I spent all day last Friday back on the UNL Campus going through a crash training for my new position of Rural Recruiter. I met one of my fellow recruiters, Hillary from Albion, and many of the recruiting team at UNL.

To say there is a lot to learn is a big understatement. We only touched on the basics. The idea is we will be able to hopefully answer questions from incoming freshmen or juniors in high school or at least know who can address those questions that are out of my realm of understanding.

My boss is a very nice young man (I am sure I am the same age as his father), and I met some other very talented other members of the team. Hillary and I got a pretty extensive tour of the city campus as part of our training. This brought back a lot of memories from 40 years ago as I was preparing to graduate Harry A. Burke High School in Omaha. I did everything the wrong way to prepare to attend school. Back then, UNL accepted any Nebraskan regardless of their ACT or SAT scores (thank God). That has changed as we reviewed the application process. I waited way too long to sign up for classes and housing, so my freshman year was a mess. Today they have many safeguards to prevent that kind of ridiculous behavior. That’s part of the reason they have us in place. We are there to make sure deadlines are met and commitments are made for housing, new student orientation and signing up for classes. It’s impressive how they have made this process better for the students.

The tour of campus was really an eye-opener for me since it’s been quite a while since being there. First of all, the facilities are amazing. The classrooms are very modern and wired for all kinds of electronic learning. I remember several of the buildings in which I spent many hours and to see them all updated is a great thing. Then there are all the new buildings that are impressive. The young lady who was our tour guide did a great job pointing out the new facilities and those going through a renovation in the near future. One in particular is the old Nebraska Book Store which will soon be the new school for theater and performing arts. It will be very cool.

Two things stuck out for me as an alumni of UNL -- food service and housing. We got to look at some of the new dorms and the suites they offer. I was so envious and jealous of these facilities compared to the three years I spent in Schramm Hall. First of all, they have kitchens and bathrooms in each suite. I remember getting a used little cube fridge that worked once in a while and could keep a six pack of soda cool but not much else. Don’t even get me started on the bathrooms that I shared with 50 of my closest friends. The new ones were nicely decorated compared to the cinder block motif I had to deal with.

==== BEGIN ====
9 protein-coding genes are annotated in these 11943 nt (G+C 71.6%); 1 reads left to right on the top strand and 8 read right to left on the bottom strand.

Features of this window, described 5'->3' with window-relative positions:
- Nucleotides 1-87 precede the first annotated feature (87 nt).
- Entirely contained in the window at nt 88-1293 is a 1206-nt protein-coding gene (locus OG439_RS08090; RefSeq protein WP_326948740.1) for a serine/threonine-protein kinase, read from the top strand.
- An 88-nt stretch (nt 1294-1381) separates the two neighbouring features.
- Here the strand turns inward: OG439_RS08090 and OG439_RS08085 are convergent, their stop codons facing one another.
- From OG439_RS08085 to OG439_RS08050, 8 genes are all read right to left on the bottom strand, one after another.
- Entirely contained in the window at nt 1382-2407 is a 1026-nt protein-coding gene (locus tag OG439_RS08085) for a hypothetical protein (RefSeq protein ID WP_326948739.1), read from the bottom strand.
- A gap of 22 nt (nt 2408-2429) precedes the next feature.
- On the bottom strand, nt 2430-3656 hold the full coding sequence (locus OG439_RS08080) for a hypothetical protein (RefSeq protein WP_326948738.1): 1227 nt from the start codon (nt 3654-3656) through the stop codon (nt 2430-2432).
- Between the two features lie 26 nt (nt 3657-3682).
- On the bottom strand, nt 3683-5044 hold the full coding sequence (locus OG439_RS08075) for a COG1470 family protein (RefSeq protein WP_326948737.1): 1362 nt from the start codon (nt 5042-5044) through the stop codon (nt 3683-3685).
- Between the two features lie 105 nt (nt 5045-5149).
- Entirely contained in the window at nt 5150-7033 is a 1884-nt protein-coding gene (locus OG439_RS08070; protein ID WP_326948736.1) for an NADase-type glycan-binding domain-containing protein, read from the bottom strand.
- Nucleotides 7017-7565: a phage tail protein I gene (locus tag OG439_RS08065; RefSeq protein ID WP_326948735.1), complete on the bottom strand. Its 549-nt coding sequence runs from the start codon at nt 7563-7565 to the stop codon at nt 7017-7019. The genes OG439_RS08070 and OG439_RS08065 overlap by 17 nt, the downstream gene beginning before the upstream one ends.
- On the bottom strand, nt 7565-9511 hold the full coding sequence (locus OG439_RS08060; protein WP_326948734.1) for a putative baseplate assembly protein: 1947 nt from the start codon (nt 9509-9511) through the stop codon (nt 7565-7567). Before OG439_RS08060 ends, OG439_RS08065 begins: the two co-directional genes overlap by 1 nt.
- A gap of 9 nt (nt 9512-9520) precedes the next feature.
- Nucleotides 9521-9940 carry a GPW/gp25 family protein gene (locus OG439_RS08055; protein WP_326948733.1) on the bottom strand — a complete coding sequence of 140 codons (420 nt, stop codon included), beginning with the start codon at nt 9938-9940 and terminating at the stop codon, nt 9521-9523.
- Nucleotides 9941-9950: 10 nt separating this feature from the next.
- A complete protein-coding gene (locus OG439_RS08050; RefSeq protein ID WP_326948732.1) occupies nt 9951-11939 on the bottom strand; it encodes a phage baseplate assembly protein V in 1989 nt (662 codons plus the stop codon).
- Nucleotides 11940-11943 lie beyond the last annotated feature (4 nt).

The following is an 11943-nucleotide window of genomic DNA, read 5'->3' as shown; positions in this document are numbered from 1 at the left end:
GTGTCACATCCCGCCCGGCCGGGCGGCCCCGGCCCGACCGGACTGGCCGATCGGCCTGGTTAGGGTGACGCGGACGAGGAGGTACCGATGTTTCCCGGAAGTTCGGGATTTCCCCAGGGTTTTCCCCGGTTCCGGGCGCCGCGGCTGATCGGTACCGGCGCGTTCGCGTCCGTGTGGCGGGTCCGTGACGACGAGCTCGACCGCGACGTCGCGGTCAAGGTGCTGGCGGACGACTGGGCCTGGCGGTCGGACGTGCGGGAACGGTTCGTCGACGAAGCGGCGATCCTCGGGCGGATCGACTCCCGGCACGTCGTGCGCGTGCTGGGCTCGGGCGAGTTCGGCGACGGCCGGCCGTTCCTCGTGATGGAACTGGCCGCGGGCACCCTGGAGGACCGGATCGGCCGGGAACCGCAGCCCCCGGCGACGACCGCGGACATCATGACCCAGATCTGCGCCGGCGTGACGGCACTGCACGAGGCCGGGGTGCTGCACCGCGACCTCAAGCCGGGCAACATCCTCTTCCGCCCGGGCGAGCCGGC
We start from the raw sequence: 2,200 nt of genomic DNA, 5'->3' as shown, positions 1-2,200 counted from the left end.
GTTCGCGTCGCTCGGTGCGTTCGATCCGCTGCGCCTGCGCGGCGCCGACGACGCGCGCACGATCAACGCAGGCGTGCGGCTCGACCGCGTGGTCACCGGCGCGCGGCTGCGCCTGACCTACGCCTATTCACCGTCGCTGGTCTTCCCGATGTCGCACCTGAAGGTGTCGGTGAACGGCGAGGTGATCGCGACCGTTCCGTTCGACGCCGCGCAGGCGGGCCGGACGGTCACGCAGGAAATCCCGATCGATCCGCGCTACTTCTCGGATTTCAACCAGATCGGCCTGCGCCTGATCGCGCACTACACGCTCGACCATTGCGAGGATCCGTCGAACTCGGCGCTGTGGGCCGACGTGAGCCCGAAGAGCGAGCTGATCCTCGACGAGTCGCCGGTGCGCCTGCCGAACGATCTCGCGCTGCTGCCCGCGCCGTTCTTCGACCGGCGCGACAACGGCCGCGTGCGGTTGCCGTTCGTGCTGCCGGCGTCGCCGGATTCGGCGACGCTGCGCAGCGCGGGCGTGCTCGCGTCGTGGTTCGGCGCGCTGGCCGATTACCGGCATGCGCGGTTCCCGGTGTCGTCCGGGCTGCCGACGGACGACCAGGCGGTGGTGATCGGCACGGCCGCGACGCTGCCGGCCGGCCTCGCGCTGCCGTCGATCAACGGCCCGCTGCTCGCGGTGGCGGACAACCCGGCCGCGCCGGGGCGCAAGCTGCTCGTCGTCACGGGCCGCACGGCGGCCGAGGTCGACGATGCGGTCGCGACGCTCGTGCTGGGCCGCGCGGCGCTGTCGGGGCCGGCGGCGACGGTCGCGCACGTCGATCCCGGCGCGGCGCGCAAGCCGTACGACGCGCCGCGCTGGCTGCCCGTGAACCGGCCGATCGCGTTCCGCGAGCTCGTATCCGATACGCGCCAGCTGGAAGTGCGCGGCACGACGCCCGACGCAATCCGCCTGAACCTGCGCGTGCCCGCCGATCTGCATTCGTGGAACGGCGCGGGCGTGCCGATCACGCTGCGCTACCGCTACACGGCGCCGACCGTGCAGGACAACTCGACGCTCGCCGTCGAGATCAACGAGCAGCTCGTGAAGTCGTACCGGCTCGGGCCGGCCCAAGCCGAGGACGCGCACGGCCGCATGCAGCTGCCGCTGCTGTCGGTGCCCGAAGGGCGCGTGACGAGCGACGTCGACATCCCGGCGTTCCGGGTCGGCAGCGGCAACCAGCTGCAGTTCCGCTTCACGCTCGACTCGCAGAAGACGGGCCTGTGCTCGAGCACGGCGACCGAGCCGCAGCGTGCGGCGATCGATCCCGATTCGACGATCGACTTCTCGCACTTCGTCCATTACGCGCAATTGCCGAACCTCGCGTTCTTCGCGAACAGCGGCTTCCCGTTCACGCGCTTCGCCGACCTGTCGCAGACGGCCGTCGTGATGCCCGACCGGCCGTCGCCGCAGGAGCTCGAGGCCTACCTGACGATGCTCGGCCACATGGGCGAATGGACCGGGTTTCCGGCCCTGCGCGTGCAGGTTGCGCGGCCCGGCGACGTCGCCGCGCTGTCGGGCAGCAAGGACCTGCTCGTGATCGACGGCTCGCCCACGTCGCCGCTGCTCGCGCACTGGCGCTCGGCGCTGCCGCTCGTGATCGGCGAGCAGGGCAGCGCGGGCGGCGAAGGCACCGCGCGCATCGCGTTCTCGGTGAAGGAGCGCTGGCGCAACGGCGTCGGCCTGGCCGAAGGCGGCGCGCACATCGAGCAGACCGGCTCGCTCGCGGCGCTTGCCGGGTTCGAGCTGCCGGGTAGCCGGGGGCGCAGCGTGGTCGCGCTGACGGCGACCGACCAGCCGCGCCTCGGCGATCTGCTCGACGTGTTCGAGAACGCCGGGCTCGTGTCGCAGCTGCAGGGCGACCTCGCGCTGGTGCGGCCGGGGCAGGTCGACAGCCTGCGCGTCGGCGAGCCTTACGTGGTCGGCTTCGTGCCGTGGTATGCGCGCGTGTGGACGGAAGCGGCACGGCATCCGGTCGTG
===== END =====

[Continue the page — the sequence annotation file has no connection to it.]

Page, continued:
Food service was a challenge too. My favorite was Turkey Americana which was a processed turkey product with cheese, battered and deep fried. The only problem is my friend Shelly and I never got cheese in ours. Never fail, we were the cheese-less sad students each and every time. We looked envious as our friends wiped melted cheese-product off their chins. Just wasn’t fair. We got a look at a couple of the food service facilities on our tour. They had food stations you could pick from. I didn’t see the familiar long line of things in chaffing dishes. I overheard a few students anxiously looking forward to going to lunch, but they were still full from breakfast. I wanted to punch them — but I didn’t.

I guess I’m glad the University has advanced since I attended. I asked our tour guide how many are on the tour team and she said about 80. I remember my friend Patti was on the new student orientation team and there were maybe 20. I can only imagine what size that group is today. I think I will be a good ambassador for the University because I can share with the students and parents what NOT to do to have a successful career. I can tell them how good they have it now and how proud I am to have made it through with a great education.

I will be contacting the guidance counselors from area schools to introduce myself as a new rural recruiter. I’ll be contacting incoming freshmen to make sure they are keeping their deadlines and answering any questions they may have and then at the same time reach out to juniors as they start a college search. I’m very excited about this opportunity.

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